Parents: Tell your kids to find a college they love


Jacob Posner, Editor in Chief

Unrealistic anxieties to succeed, forced overwork, lack of enjoyment — and, suddenly, a world of opportunity. Those were my feelings before and after my parents told me I should find the school that fits me best.

There’s a lot of pressure to get into a really good school after U-High. Many  of our parents went to very competitive schools, many of our parents pressure us into going to hyper-competitive schools, and many of our seniors will go to very good schools. Even for those students whose parents don’t explicitly tell them they must attend one of the highest-ranked colleges, pressure remains. To work against this unnecessary pressure, parents need to sit down with their kids and tell them to find the school that fits them best.

My parents both went to Yale University for undergraduate degrees. They never told me I had to go to Yale, but before they told me I should find a college that fits me best, I felt an unending pressure to accomplish.

I have never had a free period — except for biology freshman year, but that was only for fall and winter quarters. I expected myself to try everything, and then I stuck with more than I could handle: eight of mostly the hardest classes along with journalism, theater, an outside orchestra and an independent study. While it might be different for others, this was too much for me.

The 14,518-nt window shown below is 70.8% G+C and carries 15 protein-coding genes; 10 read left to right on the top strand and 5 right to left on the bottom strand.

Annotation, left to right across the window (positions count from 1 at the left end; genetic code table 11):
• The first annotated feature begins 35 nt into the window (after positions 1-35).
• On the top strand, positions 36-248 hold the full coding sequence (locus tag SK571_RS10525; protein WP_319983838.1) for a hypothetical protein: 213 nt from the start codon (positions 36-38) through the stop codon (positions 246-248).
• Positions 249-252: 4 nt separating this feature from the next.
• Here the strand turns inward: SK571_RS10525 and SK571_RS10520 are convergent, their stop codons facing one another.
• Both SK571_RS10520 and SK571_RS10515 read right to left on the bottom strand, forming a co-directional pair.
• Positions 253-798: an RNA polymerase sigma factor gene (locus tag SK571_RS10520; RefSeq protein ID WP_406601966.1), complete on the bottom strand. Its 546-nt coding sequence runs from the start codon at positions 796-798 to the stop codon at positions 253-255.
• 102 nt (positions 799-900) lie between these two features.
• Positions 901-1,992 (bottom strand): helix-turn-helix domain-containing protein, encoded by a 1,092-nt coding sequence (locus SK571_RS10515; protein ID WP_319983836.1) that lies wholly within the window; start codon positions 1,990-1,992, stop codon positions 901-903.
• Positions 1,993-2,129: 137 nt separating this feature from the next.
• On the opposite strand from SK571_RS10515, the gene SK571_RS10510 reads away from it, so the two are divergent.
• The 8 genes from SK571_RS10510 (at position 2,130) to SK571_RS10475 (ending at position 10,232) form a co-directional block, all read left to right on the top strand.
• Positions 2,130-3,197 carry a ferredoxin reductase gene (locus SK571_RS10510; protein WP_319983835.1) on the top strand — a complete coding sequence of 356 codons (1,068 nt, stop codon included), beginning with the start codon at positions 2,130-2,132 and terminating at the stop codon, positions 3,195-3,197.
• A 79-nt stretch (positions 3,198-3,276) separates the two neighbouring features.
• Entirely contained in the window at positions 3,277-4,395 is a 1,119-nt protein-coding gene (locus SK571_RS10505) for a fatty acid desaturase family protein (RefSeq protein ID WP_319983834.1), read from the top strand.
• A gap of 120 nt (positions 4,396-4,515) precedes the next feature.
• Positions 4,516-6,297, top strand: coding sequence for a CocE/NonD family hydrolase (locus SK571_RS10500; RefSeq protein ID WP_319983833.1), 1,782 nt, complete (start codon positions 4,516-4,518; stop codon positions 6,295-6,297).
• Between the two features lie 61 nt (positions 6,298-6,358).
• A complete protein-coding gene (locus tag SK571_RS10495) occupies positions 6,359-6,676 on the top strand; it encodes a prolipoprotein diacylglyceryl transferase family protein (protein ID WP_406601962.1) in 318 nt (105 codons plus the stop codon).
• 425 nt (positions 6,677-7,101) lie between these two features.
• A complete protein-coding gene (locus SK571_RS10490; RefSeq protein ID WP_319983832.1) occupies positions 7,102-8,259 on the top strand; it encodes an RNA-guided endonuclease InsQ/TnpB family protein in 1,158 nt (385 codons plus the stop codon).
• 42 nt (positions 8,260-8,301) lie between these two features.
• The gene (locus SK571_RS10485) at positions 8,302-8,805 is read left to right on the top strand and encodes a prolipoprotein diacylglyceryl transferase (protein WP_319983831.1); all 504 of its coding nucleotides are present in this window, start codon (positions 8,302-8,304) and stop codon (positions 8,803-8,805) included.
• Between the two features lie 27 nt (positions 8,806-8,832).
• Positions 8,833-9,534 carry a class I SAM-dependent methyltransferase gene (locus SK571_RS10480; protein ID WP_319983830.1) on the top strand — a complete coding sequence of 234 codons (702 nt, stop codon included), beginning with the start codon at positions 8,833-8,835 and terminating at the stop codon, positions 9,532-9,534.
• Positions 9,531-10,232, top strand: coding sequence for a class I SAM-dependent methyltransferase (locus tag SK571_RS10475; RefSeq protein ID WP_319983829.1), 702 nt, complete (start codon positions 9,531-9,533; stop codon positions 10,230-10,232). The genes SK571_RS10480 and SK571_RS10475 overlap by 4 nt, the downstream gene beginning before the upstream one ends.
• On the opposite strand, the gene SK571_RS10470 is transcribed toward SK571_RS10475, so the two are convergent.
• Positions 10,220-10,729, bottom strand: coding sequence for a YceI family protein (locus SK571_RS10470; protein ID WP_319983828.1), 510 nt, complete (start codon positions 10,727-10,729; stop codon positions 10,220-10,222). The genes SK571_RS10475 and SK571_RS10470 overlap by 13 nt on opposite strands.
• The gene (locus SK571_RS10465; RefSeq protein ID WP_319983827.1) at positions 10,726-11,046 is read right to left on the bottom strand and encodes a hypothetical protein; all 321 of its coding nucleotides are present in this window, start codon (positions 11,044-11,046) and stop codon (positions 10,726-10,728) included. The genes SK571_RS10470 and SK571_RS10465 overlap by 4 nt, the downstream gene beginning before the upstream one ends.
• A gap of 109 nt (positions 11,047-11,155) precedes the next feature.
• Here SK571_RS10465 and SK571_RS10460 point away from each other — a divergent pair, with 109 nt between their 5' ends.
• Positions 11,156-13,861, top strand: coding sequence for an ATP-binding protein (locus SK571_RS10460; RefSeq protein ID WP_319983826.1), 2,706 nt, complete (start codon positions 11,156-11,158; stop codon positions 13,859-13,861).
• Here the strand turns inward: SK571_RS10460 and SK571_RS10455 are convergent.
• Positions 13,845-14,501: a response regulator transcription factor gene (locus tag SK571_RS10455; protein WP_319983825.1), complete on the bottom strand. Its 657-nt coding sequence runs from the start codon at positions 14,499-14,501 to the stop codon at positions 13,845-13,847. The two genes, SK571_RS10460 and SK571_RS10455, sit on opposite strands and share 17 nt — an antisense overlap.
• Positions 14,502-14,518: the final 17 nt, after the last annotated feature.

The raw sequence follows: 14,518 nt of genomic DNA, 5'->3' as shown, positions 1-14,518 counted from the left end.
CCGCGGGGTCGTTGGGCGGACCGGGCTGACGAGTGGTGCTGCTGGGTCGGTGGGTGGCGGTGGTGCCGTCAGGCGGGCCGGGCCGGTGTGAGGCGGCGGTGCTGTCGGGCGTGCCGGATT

After my parents told me I should find the college that fits me best, I slowly allowed myself to quit activities I didn’t enjoy and just contributed stress — an independent study and two clubs. Next year, I’m taking fewer classes, and only ones that I’m interested in.

It felt like I was in an educational arms race. If I got a 95 percent on a test and a classmate got a 97 percent, I felt a subconscious, illogical urge to do better. I wouldn’t feel satisfied, but that I needed to get a higher grade.

Instead of enjoying study and finding projects outside of school, I felt like I was burdened with endless work.

I didn’t have enough time to delve into projects — simply reading a book, working through math problems, English papers, German projects.

Furthermore, there’s a feeling around Lab that it should be easy to get into the top schools in the U.S. because so many of our seniors go to highly competitive institutions. But it’s not.

It’s getting harder and harder to get into elite colleges. “In addition to the sheer number of applicants applying, the expectations for candidates have increased,” Angela Dunnham, a college admissions counselor at InGenius Prep, said in a Business Insider article.

We need to rethink success. It’s not about where you ago, but finding a subject and falling in love with it. That can be done at any of the top 100, 200, 300 schools.

If you’re a parent, tell your kid to find the college they love — if you’re a kid, heed my experiences and slow down.